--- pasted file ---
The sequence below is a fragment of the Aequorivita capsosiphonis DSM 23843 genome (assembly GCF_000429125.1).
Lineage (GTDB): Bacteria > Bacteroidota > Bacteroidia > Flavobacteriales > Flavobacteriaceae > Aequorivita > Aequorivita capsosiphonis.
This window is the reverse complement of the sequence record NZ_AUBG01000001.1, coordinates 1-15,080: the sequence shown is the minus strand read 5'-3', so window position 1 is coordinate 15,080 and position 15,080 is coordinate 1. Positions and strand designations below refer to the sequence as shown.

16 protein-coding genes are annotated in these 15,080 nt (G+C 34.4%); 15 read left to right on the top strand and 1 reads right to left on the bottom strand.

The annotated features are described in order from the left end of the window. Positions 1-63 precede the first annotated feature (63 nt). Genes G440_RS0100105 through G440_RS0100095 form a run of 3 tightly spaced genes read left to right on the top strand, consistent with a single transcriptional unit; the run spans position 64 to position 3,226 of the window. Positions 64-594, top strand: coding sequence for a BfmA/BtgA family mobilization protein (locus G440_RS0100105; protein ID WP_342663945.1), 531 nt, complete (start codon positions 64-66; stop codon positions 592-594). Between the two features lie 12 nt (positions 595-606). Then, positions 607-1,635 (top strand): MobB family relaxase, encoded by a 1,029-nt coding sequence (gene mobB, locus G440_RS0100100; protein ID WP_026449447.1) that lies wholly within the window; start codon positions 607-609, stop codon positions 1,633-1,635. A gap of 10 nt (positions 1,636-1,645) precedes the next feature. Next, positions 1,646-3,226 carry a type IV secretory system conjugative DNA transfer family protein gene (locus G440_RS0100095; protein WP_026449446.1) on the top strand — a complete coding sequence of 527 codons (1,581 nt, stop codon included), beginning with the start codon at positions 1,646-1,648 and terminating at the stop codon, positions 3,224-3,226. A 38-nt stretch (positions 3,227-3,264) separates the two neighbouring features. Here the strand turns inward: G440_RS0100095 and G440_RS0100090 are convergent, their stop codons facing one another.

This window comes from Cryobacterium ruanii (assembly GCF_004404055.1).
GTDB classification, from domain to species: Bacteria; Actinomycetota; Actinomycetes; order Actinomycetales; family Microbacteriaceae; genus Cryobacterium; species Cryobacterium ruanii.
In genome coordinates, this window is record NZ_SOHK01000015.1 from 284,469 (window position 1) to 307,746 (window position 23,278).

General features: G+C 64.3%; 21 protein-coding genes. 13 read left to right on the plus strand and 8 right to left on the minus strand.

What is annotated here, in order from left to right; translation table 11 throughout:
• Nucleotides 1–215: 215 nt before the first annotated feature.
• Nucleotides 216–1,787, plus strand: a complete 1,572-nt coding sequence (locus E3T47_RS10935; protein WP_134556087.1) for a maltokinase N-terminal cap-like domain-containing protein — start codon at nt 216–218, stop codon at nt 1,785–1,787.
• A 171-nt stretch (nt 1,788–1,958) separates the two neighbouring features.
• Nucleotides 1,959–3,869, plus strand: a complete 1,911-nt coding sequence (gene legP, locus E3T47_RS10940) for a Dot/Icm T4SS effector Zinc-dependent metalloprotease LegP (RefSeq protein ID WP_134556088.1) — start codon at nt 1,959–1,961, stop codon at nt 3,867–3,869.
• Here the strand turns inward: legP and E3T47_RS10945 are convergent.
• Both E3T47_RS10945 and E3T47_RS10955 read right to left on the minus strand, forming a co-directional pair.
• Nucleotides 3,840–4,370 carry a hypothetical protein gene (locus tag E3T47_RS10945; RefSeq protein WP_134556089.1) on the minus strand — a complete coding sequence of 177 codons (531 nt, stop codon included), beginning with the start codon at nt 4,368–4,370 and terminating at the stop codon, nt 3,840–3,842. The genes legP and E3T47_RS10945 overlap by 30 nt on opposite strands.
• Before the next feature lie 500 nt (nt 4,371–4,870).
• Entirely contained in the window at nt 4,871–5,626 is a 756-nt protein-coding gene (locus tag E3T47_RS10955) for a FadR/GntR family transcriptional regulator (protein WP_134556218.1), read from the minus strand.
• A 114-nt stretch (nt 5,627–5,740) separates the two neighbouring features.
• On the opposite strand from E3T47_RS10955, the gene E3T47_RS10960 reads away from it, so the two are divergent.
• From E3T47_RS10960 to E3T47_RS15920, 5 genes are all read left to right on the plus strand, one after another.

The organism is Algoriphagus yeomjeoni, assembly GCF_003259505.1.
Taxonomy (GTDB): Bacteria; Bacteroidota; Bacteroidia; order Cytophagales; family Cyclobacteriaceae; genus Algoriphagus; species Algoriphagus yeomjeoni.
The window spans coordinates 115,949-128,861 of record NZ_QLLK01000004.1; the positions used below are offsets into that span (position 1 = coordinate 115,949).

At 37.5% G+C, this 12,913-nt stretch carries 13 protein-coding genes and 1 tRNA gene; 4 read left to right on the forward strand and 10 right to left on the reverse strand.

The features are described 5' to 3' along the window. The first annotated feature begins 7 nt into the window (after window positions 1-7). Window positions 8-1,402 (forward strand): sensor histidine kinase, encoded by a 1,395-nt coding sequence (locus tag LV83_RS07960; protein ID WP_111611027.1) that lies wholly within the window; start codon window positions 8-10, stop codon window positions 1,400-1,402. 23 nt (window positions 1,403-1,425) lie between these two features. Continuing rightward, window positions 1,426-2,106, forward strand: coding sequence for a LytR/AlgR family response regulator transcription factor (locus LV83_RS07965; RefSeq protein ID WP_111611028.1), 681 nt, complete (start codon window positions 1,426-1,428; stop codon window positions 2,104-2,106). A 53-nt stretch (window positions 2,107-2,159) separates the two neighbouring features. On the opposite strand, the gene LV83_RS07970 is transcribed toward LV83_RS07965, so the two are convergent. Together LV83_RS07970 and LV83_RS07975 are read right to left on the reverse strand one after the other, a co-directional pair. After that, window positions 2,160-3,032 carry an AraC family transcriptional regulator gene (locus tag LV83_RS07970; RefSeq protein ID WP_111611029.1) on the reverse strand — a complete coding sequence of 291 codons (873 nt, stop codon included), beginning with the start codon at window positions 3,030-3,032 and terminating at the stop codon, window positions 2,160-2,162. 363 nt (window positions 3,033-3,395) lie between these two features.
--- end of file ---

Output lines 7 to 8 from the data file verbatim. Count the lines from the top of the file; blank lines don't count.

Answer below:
GTDB classification, from domain to species: Bacteria; Actinomycetota; Actinomycetes; order Actinomycetales; family Microbacteriaceae; genus Cryobacterium; species Cryobacterium ruanii.
In genome coordinates, this window is record NZ_SOHK01000015.1 from 284,469 (window position 1) to 307,746 (window position 23,278).